As for the more specialized book, I also do not have to think twice: Paul Ramdohr’s “Die Erzminerale und ihre Verwachsungen”. This one I got when I had finished my first turn at the army upon entering university for my first term of mineralogy.
And for a field guide, I love the one I am currently writing about “The Mines and Minerals of Lavrion” as a series of Mindat articles. Having stopped collecting anything other than Lavrion, this is the way to go.
Christian Auer December 04, 2018 02:53PMHad several depending on my interests (which have been changing from time to time).
Right now its "Das Buch vom Tauerngold" by Paar/Günther/Gruber, a classic for Austrian Alpine gold regions. A lifetime isnt enough if you want to see all places that are decribed there.
Mark Heintzelman December 04, 2018 05:58PMI'd have to admit, that more recently the best volumes seem to be the ones now independently published and dedicated to specific regional mines and mineralogy. Apart from classic historical volumes like Dana's 6th, they are the only ones I tend to purchase and use on a regular basis, beyond regularly published journals (i.e. American Mineralogist).
No doubt many of us have a wistful appreciation for the 1957 Simon & Schuster, Golden Guide to Rocks and Minerals. More often than not, it was the book that first curated our interest in mineralogy. I've always loved those illustrations as well, over other volumes providing photographic examples. I have actually taken some minor pains over the years to acquire actual samples of many of the minerals from localities displayed in those images. Maybe someday I'll make an effort to actually complete that task.
The York Co. Rutile pictured in this volume was actually from a long since lost locality, which peaked the interest of Lawrence H. Conklin. Long story short, it lead to the locations rediscovery and recovery of this and many other new specimens.
Edited 1 time(s). Last edit at 12/04/2018 06:15PM by Mark Heintzelman.
André Heyninck December 05, 2018 03:36PMThe books that are interesting to me are first and foremost "Les mineraux de Belgique". Belgium is my homeland. There were also the "Ou trouver les mineraux d'Auvergne" books. They showed me the way to collect minerals in France. The book by Hans-Jurgen Wilke with the title "The minerals and sites of Sweden" and the book "Langban, the mines, their minerals geology and explorers" helped me to collect minerals in Sweden. In 1984 I started collecting minerals without any knowledge of geology or mineralogy but books contributed to give me knowledge of to build a collection.
Frank K. Mazdab December 06, 2018 03:32AMHi Richard,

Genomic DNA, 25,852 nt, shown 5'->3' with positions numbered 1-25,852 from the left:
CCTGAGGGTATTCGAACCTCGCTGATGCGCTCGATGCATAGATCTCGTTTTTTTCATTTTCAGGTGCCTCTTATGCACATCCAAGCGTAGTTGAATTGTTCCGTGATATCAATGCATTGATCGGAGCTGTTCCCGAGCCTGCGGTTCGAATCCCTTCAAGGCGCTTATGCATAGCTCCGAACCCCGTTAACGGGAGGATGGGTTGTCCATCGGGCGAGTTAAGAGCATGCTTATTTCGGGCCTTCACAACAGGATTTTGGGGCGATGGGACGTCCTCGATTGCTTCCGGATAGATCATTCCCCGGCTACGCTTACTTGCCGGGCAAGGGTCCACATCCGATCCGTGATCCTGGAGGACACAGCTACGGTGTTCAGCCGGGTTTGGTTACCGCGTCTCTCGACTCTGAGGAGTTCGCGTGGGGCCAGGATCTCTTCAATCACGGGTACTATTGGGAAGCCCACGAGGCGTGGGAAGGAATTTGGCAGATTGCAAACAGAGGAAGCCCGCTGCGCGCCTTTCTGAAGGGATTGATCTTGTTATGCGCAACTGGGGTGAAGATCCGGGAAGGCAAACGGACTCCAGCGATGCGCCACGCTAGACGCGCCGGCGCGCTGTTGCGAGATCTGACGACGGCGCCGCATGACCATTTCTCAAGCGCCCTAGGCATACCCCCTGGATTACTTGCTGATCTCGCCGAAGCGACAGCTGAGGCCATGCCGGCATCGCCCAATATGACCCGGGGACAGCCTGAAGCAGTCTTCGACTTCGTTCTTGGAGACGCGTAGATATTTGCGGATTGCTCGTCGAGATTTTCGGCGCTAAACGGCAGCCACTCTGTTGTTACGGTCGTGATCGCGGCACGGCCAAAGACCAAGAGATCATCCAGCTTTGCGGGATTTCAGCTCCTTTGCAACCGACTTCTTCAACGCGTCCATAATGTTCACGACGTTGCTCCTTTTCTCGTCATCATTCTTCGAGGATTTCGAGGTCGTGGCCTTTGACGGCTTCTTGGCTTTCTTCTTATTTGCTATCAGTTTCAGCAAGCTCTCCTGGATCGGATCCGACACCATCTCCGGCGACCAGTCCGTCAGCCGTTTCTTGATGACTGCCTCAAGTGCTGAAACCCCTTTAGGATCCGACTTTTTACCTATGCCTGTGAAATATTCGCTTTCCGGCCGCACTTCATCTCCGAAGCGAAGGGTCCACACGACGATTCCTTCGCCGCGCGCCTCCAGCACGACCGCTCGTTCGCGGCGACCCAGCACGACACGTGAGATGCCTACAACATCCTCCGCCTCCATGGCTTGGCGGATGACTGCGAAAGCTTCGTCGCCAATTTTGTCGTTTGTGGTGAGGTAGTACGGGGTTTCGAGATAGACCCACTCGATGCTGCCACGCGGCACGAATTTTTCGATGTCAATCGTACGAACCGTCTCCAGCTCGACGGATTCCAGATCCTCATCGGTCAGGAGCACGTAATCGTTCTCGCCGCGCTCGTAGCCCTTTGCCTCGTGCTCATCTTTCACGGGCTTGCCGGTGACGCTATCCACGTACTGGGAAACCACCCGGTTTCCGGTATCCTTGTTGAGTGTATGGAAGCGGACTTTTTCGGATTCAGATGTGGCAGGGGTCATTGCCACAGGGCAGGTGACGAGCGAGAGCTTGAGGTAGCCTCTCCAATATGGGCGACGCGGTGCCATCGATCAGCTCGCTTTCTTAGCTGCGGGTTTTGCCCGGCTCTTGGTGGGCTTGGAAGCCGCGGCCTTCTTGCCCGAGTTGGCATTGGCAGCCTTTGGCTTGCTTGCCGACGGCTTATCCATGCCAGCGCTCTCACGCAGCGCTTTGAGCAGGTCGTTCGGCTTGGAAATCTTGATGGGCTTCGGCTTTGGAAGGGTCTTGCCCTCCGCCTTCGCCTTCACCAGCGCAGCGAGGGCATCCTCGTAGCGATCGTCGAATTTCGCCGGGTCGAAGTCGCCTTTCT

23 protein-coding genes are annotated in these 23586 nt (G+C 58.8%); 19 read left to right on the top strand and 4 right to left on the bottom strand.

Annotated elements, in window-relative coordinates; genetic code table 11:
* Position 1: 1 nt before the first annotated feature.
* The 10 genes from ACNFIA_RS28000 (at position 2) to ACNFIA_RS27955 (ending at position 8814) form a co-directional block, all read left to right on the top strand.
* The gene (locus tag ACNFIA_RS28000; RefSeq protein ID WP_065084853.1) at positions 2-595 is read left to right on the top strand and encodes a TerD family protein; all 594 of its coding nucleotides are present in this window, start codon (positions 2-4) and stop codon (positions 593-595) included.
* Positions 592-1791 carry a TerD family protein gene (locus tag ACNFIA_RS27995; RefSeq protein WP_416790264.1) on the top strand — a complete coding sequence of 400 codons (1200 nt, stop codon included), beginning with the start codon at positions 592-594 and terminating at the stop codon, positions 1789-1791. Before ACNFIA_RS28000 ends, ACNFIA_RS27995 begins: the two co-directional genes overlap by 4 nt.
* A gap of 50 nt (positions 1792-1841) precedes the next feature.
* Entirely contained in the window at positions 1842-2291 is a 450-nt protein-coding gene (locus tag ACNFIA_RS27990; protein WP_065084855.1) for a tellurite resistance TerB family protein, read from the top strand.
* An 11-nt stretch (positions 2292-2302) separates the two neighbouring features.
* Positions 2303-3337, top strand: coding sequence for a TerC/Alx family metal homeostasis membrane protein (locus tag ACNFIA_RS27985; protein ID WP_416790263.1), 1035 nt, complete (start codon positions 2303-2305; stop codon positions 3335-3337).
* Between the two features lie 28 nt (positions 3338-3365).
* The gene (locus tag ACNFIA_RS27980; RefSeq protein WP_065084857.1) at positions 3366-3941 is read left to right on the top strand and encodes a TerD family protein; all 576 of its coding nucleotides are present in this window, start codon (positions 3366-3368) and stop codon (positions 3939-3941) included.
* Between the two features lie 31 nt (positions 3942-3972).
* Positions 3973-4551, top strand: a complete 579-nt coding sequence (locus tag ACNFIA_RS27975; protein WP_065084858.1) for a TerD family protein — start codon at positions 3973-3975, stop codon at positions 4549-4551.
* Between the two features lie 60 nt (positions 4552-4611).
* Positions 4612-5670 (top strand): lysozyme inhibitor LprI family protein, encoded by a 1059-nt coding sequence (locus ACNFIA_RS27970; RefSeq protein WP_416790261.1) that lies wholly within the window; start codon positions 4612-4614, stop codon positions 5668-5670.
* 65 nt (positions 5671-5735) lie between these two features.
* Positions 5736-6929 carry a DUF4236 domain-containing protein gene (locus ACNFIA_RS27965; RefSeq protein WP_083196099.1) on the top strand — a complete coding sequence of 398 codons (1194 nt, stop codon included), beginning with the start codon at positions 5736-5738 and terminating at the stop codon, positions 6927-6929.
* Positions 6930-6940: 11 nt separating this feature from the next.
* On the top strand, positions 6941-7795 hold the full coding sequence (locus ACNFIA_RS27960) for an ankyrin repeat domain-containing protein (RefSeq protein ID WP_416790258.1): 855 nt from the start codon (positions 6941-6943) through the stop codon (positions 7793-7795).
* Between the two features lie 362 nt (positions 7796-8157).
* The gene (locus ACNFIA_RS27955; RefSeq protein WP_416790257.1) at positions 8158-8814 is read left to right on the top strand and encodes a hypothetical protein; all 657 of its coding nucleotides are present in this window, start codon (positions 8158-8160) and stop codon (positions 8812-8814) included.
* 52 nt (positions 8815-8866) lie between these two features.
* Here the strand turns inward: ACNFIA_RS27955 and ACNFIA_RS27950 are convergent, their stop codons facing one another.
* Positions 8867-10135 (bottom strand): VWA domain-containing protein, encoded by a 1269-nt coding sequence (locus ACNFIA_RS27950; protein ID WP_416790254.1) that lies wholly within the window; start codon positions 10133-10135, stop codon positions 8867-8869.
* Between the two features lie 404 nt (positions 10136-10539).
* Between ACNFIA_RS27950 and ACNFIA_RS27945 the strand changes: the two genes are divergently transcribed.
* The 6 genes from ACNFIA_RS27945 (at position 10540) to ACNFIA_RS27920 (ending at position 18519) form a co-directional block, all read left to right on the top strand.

The ISBN numbers are:
ISBN 10: 0307136612
ISBN 13: 9780307136619
I think I have the first edition (my copy is at school today, so I can only go by the online cover illustration), and the illustrations are color drawings and not photos. I don't know if later editions retain the excellent text, so I'd probably suggest the first edition to be safe. A used copy should be just a few dollars.
Paul Brandes December 06, 2018 03:59AMI'm not sure I can pick a "favourite" mineral book as all of them have their merits as well as their drawbacks. That's why to me, having several different books of varying education levels I can look though for clarification is very beneficial.
Eric D. Fritzsch December 06, 2018 02:13PMFor (1) college entry or high school level mineralogy book I agree with many peoples opinion that Sinkankas' Mineralogy is an excellent book. It is a shame that it is out of print and hard to find. I keep hearing rumors of a forth-coming revision.
For (2) field guides I think many are the same and follow the same formula. Once you have one field guide you pretty much have them all. Pough's Field Guide is very popular and perhaps one of the better ones out there. For younger readers, I really like Zimm's Field Guide. It is not text or fact heavy and the specimens look more like what one would find in the field rather than a museum or collection. Zimm has a little over 100 species in his little pocket sized book and a well-rounded collection should have about 90% of these species.
For (3) advanced books, The Encyclopedia of Minerals (Roberts, Rapp, Weber and second version Campbell) was really an awesome book in it's day. Mindat is basically the electronic (and expanded) version of the Encyclopedia of Minerals. I often wonder what Bill Roberts would have thought of Mindat.
A fourth (4) category would be the "coffee-table book" which is lots of pictures and general discussion about minerals. Desautels' The Mineral Kingdom is an interesting read and forward thinking in it's day. I also really like Robinson's Minerals which can be purchased used for a few dollars on used book websites (a heck of a bargain).
Locality and regional guides are some of the most common used books in my library. Good magazines such as the Mineralogical Record and Rocks & Minerals are invaluable to any mineralogical library. I'd also like to make a shout out for Moore's Compendium which is unique in its approach and discussion about the topic of mineralogical discovery. I find Moore's book very fascinating when reviewing particular specimens.